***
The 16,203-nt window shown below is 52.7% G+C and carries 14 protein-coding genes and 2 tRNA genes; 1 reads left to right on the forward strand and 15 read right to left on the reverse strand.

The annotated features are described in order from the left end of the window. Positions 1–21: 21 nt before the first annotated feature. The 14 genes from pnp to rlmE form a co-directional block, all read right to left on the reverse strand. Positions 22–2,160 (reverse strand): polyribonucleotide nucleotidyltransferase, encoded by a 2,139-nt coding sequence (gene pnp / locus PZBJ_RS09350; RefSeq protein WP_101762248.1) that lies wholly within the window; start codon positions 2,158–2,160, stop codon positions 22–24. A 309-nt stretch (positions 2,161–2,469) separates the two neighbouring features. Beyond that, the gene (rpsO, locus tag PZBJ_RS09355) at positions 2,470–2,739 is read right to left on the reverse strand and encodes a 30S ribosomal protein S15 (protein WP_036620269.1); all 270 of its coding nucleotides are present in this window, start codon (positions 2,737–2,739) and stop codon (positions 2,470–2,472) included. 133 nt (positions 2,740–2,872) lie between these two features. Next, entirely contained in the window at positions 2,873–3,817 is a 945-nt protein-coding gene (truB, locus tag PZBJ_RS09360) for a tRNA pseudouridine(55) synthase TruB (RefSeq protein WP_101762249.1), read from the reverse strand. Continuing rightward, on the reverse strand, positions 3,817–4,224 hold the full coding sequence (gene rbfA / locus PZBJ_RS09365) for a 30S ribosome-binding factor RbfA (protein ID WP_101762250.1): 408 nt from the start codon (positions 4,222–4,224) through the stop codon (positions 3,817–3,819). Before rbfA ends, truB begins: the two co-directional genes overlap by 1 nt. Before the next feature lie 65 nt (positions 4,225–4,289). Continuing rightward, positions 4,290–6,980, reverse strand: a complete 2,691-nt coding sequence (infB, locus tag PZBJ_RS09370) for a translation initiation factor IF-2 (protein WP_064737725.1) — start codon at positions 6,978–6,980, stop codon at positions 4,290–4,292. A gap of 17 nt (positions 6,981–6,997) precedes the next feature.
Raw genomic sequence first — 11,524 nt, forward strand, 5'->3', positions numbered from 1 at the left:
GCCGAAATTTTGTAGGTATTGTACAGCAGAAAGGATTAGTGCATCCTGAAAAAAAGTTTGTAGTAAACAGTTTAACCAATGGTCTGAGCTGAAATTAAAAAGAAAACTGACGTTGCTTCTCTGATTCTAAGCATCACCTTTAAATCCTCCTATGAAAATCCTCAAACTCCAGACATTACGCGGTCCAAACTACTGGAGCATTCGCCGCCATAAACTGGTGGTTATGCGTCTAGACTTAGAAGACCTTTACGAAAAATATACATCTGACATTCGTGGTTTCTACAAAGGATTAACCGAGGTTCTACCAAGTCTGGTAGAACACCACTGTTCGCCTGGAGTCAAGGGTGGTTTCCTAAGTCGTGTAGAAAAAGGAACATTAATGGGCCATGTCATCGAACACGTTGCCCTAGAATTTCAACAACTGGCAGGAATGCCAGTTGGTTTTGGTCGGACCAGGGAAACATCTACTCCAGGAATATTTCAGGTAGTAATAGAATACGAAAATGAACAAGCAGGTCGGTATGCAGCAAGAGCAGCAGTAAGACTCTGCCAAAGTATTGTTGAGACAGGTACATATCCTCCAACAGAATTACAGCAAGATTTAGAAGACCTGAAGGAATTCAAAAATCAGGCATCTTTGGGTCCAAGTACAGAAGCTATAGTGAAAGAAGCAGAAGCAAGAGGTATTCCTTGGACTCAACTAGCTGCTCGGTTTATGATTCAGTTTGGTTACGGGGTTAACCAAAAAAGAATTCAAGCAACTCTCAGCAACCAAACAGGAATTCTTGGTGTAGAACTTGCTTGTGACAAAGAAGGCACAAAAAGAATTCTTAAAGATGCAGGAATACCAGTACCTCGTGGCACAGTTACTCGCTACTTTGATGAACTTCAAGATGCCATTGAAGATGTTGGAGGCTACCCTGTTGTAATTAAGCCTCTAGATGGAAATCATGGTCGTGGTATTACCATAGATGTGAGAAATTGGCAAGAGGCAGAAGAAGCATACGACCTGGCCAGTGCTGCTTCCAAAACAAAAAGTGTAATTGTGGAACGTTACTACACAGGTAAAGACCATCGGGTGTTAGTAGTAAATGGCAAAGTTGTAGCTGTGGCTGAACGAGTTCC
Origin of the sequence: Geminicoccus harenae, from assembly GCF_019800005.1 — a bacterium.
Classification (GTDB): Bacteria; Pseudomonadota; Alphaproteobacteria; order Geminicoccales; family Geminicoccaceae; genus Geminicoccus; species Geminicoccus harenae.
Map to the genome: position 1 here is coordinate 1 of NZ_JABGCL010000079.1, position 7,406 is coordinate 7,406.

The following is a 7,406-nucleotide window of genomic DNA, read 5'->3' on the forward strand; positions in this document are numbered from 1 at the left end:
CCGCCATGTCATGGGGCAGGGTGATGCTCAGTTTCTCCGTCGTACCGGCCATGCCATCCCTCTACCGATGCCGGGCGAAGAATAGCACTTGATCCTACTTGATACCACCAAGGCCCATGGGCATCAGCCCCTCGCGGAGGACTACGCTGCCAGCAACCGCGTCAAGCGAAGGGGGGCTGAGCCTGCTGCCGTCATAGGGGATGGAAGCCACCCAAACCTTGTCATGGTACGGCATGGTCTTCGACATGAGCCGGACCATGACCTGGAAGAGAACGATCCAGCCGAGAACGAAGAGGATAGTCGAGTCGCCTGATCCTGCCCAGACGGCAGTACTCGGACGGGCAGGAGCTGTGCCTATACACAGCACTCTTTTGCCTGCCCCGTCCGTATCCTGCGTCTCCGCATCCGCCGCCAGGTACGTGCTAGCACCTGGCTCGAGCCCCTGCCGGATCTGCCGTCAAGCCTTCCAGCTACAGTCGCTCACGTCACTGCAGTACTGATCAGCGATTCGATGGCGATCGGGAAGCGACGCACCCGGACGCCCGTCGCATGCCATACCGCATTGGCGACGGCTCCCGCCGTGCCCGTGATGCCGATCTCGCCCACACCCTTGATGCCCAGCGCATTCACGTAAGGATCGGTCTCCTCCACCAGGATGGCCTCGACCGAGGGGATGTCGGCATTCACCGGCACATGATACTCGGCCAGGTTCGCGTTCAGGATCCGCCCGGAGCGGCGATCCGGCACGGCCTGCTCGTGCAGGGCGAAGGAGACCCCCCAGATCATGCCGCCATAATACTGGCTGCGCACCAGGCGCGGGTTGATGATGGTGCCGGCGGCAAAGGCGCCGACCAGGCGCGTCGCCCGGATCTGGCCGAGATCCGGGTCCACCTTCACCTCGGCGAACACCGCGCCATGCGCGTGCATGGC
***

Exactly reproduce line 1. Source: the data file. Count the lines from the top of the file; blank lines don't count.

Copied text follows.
The 16,203-nt window shown below is 52.7% G+C and carries 14 protein-coding genes and 2 tRNA genes; 1 reads left to right on the forward strand and 15 read right to left on the reverse strand.